Chris Small
Winston-Salem, NC

Of course Iraq and Korea act in cahoots. I believe that they are also working with forces in Colombia and more importantly Venezuela. With cells in over 60 countries and an untold number of allied anti-Americans we can expect a world wide effort to destabilize our society.
Ed Wager

Re: The Washington Prowler’s Barbara Boxer’s Big Plans:

I would just love for California Sen. Barbara Boxer to run for California Governor in 2006. I wonder if the stupidity of the Dems truly knows no boundaries. Imagine the genius who told Boxer she could win against the Republican opponent. We all do remember who that will be, don’t we? Bottom line…he’ll terminate her.
Nancy Mowat

Re: Jed Babbin’s Once More, Into the Breach:

Great Article, no apologies necessary. The silent majority can be silent no longer. We are ready for the future, bring it on! We can handle it, whatever it is.
A. McGaughey
Laguna Beach, CA

Mr. Babbin’s article is right on target. As a nation, America is at a watershed. We have a possible war on our hands in which we will go after the world’s current greatest threat to everyone. Why this action is unpopular and opposed by so many is a mystery to me. I just wish that they could have seen the actual results of the rise of Adolf Hitler. Then, perhaps, they would be more supportive of President Bush. Despite an unending string of failed attempts, they still live in the dream world that somehow we can talk our way to peace with rabid dogs like a Hitler or a Saddam or that nut case in charge of North Korea or any other of a number of dictators around the world….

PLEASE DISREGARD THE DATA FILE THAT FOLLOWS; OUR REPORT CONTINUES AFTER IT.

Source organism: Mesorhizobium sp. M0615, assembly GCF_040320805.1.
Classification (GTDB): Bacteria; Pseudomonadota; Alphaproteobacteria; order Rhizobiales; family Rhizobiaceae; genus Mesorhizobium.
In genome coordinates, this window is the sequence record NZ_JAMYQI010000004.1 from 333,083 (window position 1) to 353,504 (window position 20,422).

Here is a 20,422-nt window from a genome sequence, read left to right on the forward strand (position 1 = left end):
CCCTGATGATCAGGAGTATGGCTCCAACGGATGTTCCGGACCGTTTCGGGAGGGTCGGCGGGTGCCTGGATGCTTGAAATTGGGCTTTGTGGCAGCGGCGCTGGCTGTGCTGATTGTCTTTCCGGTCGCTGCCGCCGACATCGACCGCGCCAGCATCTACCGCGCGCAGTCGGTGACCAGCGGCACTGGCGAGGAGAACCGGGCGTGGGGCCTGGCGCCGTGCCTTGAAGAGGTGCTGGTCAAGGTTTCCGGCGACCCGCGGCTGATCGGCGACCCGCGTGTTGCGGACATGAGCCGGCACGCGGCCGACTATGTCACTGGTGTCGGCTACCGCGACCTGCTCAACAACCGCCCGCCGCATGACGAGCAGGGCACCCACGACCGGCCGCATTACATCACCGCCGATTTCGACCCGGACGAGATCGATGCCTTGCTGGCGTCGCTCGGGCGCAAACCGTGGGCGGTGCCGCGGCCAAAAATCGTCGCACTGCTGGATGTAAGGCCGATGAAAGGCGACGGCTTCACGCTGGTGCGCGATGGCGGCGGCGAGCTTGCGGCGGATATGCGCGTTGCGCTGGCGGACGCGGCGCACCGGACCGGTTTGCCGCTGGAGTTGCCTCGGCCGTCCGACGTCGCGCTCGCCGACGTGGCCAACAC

There is no arguing with liberals since they rely on feelings instead of the truth and facts. You hear them everyday blaming America for the world’s ills and that somehow we were responsible for the attacks on September 11, 2001 à la Sen. Patty “Osama Mama” Murray (Taliban-WA)….
Al Martin
Portland, OR

Sounds like Ms. Sharon Boone, in her letter published in Reader Mail December 30, 2002, has fallen for one of the many so called racist tricks pulled by the Republican Leadership. She leads the charge for African-Americans to form their own party in three years. Sorry, Ms. Boone, but that will be too late for the next election cycle! Her tirade brings to mind campaigns in which literature is distributed that states that if the weather is bad on the seventh, you can always vote on the tenth. I always wondered, but now I know, who would fall for such a trick. Good luck Ms. Boone, may you someday see the truth.
Vernon Rocco
Freeland, MD